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Put a lid on it: bike helmet campaign to target all island riders
By Jennifer Johnston
Jan 16, 2013 - 8:58:43 AM

Bike riding to school has been popular on Daniel Island ever since the Daniel Island School opened in 2006. The number of bikes flanking both sides of Daniel Island School signal a strong case for helmets.

Inarguably, there are certain topics for which adults, with our incremental, um, experience, make a more credible campaign: The importance of flossing. The everyday application of math. The case against tattoos on aging skin. But all too often we rest on our “I didn’t (wear a seatbelt, own a phone, get a flu shot, insert personal void) as a kid, and I turned out fine!” mentality, closing ourselves off to the adoption of legitimate life advancements. So, admittedly, there are plenty of things about which we could learn a thing or two from the youngsters: Leaving a smaller carbon footprint. Connecting a wireless router. Wearing a bike helmet.
 Yes, you read that right. And we don’t mean owning a helmet, or even knowing how to fit it onto your head. We’re talking actually wearing it every single time you ride a bike. Compared to adult bicyclists, today’s youth are much more likely to cover their craniums when they ride. It’s not that any reasonable adult would argue against helmet use, particularly for kids. It’s just that it seems to fall under the “do as I say, not as I do” category of ‘grown-up’ behavior.
 And so it is fitting that the students of Daniel Island School will be leading the charge to get a helmet on the head of every island bike rider, young and old. Beginning this month, members of the school’s Student Council and Beta Club will commence planning of a community-wide campaign aimed at eliciting the answer to that most pointed inquiry: “Dude, Where’s Your Helmet?” Partnering with The Daniel Island News, the students will generate an arsenal of slogans, contests, incentives, and visual promotion to drive home their message, promoting infallible helmet-wearing habits and debunking the notion that the lids are somehow less than cool.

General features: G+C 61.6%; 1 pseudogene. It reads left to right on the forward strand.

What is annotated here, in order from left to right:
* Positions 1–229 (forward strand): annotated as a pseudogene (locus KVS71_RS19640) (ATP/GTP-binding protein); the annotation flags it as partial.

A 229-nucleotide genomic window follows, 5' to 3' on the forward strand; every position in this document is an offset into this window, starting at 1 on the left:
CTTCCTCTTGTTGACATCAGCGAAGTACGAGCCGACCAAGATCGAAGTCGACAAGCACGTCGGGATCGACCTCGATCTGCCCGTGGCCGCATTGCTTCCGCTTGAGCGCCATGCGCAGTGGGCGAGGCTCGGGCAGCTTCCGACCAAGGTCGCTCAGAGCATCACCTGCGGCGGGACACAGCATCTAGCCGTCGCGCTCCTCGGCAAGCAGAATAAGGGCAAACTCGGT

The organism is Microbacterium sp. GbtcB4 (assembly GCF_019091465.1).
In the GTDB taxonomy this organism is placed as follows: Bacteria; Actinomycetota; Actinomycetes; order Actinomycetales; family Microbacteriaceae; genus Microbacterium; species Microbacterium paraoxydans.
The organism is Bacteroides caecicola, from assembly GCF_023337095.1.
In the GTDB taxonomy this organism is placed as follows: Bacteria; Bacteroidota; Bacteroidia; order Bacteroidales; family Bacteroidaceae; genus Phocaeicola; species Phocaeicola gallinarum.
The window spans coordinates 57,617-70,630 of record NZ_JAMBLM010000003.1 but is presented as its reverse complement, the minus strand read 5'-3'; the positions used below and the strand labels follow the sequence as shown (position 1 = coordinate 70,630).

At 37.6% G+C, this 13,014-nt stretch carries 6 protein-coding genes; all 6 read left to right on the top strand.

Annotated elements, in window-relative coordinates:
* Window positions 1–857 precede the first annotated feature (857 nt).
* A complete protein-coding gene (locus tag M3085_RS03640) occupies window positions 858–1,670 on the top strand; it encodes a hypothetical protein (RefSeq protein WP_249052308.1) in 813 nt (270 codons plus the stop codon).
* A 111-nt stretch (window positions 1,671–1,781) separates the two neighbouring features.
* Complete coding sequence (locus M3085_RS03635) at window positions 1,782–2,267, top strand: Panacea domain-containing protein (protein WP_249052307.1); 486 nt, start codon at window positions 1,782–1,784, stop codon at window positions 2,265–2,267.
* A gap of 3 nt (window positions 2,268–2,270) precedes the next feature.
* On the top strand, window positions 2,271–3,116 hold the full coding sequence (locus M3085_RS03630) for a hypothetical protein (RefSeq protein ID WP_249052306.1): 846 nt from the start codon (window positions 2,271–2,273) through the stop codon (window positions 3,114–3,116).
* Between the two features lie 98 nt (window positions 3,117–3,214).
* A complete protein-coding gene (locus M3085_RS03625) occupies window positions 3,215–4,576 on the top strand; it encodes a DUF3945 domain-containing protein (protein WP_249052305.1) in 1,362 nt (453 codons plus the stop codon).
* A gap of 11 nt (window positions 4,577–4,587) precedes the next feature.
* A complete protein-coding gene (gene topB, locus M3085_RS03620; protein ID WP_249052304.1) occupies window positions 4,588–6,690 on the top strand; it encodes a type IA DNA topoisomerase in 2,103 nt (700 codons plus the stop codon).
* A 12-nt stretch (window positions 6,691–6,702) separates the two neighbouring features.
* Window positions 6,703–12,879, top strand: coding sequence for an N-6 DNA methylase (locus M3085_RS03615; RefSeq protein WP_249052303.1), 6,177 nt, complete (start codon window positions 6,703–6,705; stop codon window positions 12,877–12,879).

There is nothing cool about a helmet-less head hitting the pavement, and of this Karen Tosh is all too aware. She is the Daniel Island mom who crash-landed over a speed bump while biking home from the Southern Ground Music Festival in October 2011. Though she maintains gratitude for surviving the accident, she knows that she would not be suffering from the long-term effects of a traumatic brain injury had she been wearing a helmet. And she will be sharing her story with the DIS students as they kick-off their campaign, sharing with them the survivor side of the story, where a life so fortunately spared is still often one physically or mentally compromised.
“It is somewhat devastating to come to grips with the fact that my cognitive and social abilities may be negatively impacted for the rest of my life; that has been a very difficult pill to swallow,” Tosh relates. “Truth be told, I take it personally that the torture I have sustained this past year would be in vain for any individual. I am a firm believer that we are all angels learning by trial and error, with the ability to learn from other people’s errors, or ignore the lesson and learn the hard way ourselves.”
Indeed, an important objective of this campaign is to break down the barriers to helmet use, whether they are issues of convenience, comfort, availability, or even vanity. Daniel Island is a place of prolific bike-riding; it’s one of the things most celebrated about the island town. And so it might follow that Daniel Island should lead by example with our youth, by and large more in the habit of donning the dome, right out front.
Now, if only they could teach me how to dougie.

Helmet truths:
91% of bicyclists killed in 2009 reportedly weren’t wearing helmets. (Insurance Institute for Highway Safety)
677 bicyclists died on U.S. roads in 2011, compared with 1,003 in 1975. (U.S. Department of Transportation)
During the past few years, only about 1 in 10 fatally injured bicyclists were wearing helmets. (Insurance Institute for Highway Safety)
Bike riders with helmets have an 85% reduction in their risk of head injury and an 88% reduction in their risk of brain injury. (New England Journal of Medicine)
50% of bicyclists wear a helmet for at least some trips, with 35% using them for all or most trips. (Results from a Gallup poll sponsored by the U.S. Government released in 2008)
89% of bicycle deaths are persons 16 and older. (Insurance Institute for Highway Safety)
In 2010, fatal bicycle crashes typically were urban (72%) and not at intersections (67%). (U.S. Department of Transportation)
As of May 4, 2012, 22 states (including the District of Columbia) have passed laws requiring minors to wear helmets while bicycling. South Carolina is not one of them. (Bicycle Helmet Safety Institute)

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